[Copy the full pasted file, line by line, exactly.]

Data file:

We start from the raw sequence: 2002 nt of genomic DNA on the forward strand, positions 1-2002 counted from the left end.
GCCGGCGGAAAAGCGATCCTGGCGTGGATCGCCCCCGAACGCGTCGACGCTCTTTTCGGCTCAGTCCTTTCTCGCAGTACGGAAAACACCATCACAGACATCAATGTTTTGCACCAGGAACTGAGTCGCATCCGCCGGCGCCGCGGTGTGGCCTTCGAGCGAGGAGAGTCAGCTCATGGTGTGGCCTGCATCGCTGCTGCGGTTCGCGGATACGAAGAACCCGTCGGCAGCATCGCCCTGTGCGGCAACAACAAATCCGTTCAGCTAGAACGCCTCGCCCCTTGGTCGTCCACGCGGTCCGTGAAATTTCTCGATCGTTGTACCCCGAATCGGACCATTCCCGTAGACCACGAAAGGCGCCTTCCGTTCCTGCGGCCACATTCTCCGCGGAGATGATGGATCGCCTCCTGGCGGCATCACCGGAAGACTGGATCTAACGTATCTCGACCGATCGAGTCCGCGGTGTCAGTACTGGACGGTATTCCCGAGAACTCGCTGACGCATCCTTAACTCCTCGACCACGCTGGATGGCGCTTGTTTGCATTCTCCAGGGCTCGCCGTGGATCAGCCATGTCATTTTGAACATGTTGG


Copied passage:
We start from the raw sequence: 2002 nt of genomic DNA on the forward strand, positions 1-2002 counted from the left end.
GCCGGCGGAAAAGCGATCCTGGCGTGGATCGCCCCCGAACGCGTCGACGCTCTTTTCGGCTCAGTCCTTTCTCGCAGTACGGAAAACACCATCACAGACATCAATGTTTTGCACCAGGAACTGAGTCGCATCCGCCGGCGCCGCGGTGTGGCCTTCGAGCGAGGAGAGTCAGCTCATGGTGTGGCCTGCATCGCTGCTGCGGTTCGCGGATACGAAGAACCCGTCGGCAGCATCGCCCTGTGCGGCAACAACAAATCCGTTCAGCTAGAACGCCTCGCCCCTTGGTCGTCCACGCGGTCCGTGAAATTTCTCGATCGTTGTACCCCGAATCGGACCATTCCCGTAGACCACGAAAGGCGCCTTCCGTTCCTGCGGCCACATTCTCCGCGGAGATGATGGATCGCCTCCTGGCGGCATCACCGGAAGACTGGATCTAACGTATCTCGACCGATCGAGTCCGCGGTGTCAGTACTGGACGGTATTCCCGAGAACTCGCTGACGCATCCTTAACTCCTCGACCACGCTGGATGGCGCTTGTTTGCATTCTCCAGGGCTCGCCGTGGATCAGCCATGTCATTTTGAACATGTTGG